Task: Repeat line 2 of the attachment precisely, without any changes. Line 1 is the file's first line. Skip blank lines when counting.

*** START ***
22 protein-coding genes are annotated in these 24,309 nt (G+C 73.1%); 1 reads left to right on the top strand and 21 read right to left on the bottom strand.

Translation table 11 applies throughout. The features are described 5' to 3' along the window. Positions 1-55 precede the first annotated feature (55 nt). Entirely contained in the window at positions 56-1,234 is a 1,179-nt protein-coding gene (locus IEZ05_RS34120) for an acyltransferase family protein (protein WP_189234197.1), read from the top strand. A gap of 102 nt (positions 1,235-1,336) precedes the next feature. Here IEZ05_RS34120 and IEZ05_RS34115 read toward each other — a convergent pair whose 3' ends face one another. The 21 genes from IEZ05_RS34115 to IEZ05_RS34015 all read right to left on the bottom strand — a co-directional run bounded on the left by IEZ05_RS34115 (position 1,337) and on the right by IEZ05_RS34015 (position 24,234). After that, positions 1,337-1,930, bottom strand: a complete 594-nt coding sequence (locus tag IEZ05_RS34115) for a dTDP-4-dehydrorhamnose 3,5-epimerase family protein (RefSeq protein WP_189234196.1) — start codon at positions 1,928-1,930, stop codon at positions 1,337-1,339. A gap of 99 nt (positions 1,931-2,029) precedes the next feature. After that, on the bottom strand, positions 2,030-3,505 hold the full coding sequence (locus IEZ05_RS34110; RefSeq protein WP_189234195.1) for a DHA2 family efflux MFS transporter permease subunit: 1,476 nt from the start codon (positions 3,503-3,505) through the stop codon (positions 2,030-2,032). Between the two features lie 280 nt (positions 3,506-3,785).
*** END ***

Translation table 11 applies throughout. The features are described 5' to 3' along the window. Positions 1-55 precede the first annotated feature (55 nt). Entirely contained in the window at positions 56-1,234 is a 1,179-nt protein-coding gene (locus IEZ05_RS34120) for an acyltransferase family protein (protein WP_189234197.1), read from the top strand. A gap of 102 nt (positions 1,235-1,336) precedes the next feature. Here IEZ05_RS34120 and IEZ05_RS34115 read toward each other — a convergent pair whose 3' ends face one another. The 21 genes from IEZ05_RS34115 to IEZ05_RS34015 all read right to left on the bottom strand — a co-directional run bounded on the left by IEZ05_RS34115 (position 1,337) and on the right by IEZ05_RS34015 (position 24,234). After that, positions 1,337-1,930, bottom strand: a complete 594-nt coding sequence (locus tag IEZ05_RS34115) for a dTDP-4-dehydrorhamnose 3,5-epimerase family protein (RefSeq protein WP_189234196.1) — start codon at positions 1,928-1,930, stop codon at positions 1,337-1,339. A gap of 99 nt (positions 1,931-2,029) precedes the next feature. After that, on the bottom strand, positions 2,030-3,505 hold the full coding sequence (locus IEZ05_RS34110; RefSeq protein WP_189234195.1) for a DHA2 family efflux MFS transporter permease subunit: 1,476 nt from the start codon (positions 3,503-3,505) through the stop codon (positions 2,030-2,032). Between the two features lie 280 nt (positions 3,506-3,785).